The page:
'It was like in Titanic': Luxury cruise ship runs aground, 5 dead, 17 missing (VIDEO, PHOTOS)
Over 4,000 people, including 3,200 passengers, have immediately been evacuated to safety, while coast guard officers struggled to rescue 200 others stuck on the ship, AFP news agency reports. Rescue teams used helicopters with spotlights to locate the stranded passengers.
At the moment 11 passengers and six crew are unaccounted for, AP reports.
Italian authorities said that they have recovered three bodies from the sea. Two more bodies were found aboard the cruise ship, in the submerged restaurant. According to the Italian news agency ANSA, three of the dead were identified as two French passengers and a crewman from Peru. One of the victims is a 70-year-old man, who did not survive the shock of jumping into icy water from the listing liner.
Reports on the number of people injured range from 20 to 70. Most of them sustained broken limbs, bruises and hypotermia; at least two people are said to be in a serious condition, AP news agency reports.
According to the Russian Embassy in Genoa, none of the 108 Russian tourists on board the ship was hurt in the incident. As the evacuated tourists were taken to hotels, it turned out that most of them had lost their passports, as cruise rules assign foreign IDs to be kept in the receptionist’s safe on the ship.
The 290-meter-long Costa Concordia, on a cruise from Civitavecchia port near Rome to Marseille, hit a sandbar at about 8pm local time near the island of Giglio while the passengers were having dinner. The ship was three hours into the voyage to Savona, its first port of call in northwestern Italy.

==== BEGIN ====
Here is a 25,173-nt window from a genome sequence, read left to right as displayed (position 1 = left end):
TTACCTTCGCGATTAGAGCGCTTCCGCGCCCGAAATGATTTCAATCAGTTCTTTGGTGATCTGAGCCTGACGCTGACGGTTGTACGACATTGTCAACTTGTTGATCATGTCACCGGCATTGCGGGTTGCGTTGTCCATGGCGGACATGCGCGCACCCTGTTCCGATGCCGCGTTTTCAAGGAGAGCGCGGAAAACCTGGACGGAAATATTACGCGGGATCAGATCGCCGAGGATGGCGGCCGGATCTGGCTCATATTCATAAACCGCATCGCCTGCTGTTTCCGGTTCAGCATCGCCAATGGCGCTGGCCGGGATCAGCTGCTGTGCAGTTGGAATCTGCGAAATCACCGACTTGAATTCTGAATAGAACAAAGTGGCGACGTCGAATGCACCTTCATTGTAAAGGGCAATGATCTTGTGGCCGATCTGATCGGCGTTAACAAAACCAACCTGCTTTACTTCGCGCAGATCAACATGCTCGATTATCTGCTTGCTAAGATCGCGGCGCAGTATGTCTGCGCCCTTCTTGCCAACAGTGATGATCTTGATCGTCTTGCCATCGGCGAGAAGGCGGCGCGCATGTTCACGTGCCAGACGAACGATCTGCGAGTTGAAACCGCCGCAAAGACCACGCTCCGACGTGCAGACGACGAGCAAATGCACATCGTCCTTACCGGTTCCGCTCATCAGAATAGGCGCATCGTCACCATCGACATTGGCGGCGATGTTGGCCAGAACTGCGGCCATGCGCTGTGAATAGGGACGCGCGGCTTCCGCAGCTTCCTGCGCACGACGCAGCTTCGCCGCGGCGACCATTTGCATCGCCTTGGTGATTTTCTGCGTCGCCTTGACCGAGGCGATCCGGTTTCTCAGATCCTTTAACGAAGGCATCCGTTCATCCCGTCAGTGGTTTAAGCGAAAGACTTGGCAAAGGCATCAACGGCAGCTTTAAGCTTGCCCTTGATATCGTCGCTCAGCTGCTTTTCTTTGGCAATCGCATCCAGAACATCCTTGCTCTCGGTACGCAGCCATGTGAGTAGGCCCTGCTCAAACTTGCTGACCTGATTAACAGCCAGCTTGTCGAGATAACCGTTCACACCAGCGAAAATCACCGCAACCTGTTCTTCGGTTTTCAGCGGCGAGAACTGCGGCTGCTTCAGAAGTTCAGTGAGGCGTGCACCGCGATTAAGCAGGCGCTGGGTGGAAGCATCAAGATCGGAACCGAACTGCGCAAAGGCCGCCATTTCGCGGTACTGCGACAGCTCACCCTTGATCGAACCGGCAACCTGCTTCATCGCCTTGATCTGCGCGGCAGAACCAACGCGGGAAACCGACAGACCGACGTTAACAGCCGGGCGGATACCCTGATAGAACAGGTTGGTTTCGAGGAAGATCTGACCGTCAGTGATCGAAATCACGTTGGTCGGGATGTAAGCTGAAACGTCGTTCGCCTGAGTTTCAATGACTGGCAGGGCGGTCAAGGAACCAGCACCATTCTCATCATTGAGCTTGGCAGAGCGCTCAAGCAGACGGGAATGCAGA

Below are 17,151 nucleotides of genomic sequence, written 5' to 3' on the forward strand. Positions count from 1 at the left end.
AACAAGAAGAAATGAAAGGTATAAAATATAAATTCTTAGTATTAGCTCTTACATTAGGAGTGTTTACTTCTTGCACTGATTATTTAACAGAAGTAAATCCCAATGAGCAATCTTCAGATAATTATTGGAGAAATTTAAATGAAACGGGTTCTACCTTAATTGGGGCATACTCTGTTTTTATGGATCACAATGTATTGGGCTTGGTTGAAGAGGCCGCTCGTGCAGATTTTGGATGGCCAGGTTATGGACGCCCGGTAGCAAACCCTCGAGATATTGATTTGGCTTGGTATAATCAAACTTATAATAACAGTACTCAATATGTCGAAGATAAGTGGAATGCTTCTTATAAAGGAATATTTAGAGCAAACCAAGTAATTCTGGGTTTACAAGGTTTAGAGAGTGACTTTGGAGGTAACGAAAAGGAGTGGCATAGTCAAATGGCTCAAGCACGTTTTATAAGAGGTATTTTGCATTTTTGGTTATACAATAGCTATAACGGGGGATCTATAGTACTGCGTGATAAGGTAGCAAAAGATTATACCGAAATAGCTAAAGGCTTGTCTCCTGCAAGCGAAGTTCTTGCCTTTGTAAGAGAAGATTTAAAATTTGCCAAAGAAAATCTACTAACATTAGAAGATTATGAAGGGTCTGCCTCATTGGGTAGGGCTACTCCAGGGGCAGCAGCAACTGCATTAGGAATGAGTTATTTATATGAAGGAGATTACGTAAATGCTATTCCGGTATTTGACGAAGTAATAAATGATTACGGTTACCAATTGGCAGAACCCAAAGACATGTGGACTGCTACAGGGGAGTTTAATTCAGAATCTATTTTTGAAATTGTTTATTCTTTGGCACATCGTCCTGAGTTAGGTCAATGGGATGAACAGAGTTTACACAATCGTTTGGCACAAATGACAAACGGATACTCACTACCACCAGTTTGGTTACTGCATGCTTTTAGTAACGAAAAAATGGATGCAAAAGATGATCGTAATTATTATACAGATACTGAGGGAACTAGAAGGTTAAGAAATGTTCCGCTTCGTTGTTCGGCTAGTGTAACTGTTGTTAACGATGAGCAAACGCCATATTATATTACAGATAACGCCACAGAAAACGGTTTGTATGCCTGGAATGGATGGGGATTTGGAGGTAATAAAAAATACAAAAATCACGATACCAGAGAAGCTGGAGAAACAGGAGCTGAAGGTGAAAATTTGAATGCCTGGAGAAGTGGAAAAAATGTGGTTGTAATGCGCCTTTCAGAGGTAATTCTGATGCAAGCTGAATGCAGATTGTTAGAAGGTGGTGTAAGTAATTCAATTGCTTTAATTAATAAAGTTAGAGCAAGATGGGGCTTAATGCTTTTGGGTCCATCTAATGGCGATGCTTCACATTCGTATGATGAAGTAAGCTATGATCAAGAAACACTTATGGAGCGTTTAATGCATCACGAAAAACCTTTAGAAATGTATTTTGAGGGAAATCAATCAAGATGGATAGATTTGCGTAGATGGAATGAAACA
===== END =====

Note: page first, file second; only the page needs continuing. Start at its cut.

"We were having supper when the lights suddenly went out, we heard a boom and a groaning noise, and all the cutlery fell on the floor," passenger Luciano Castro was quoted by ANSA news agency as saying.
Some passengers reportedly jumped off the ship into the water. "It was like a scene from Titanic," passenger Mara Parmegiani was quoted by AFP as saying.
Watch video with first hours of rescue operation
Passengers complained they were not instructed properly on how they should evacuate in case of emergency and said that the evacuation drill was scheduled only for Saturday afternoon.
"It was so unorganized. Our evacuation drill was scheduled for 5pm," American passenger Melissa Goduti was quoted by AP as saying." We had joked ‘what if something had happened today?’"
With the ship tilting too far, many failed to get on life rafts as they simply would not reach the cold water, survivor Christine Hammer told Agence France Presse. The passengers were eventually rescued by boats in the area which came to their aid.
The ship is now reportedly out of danger of sinking, with one of its sides lying on the sandbar it hit. Scuba divers are searching its lower decks to try and locate more passengers. According to RIA Novosti news agency, the vessel has sustained up to a 70-meter (229-foot) gash in the hull.
It is too early to say what exactly has happened, remarks Francesco Paolill, a local coast guard official.
"We think this happened as a result of sailing too close to an obstacle like a reef," he added.
A local prosecutor in Grosetto, Italy, says the Concordia's captian, Francesco Schettino, was arrested on Saturday evening and will be investigated for manslaughter and abandoning ship. Schettino mantains the ship has hit an unmapped rock.
Still, experts interviewed by Itar-Tass news agency suggest a command mistake may be behind the accident, as the modern navigation systems of the Concordia would have detected any reef. But they praise captain’s maneuvers in putting the ship on a sandbank in order to avoid sinking.
This is not the first accident involving the Concordia. In 2008, the cruise ship smashed against the Sicilian port’s dock in rough winds, but, says ANSA news agency, nobody was injured in that incident.
A photograph taken on January 14, 2012 shows rocks emerging from the damaged side of the Costa Concordia (AFP Photo / Stringer)
AFP Photo / Francesco Orlandini
AFP Photo / Luka Milano
Passengers arrive at Porto Santo Stefano (Reuters / Remo Casilli)
AFP Photo / Filippo Monteforte
AFP Photo / Filippo Monteforte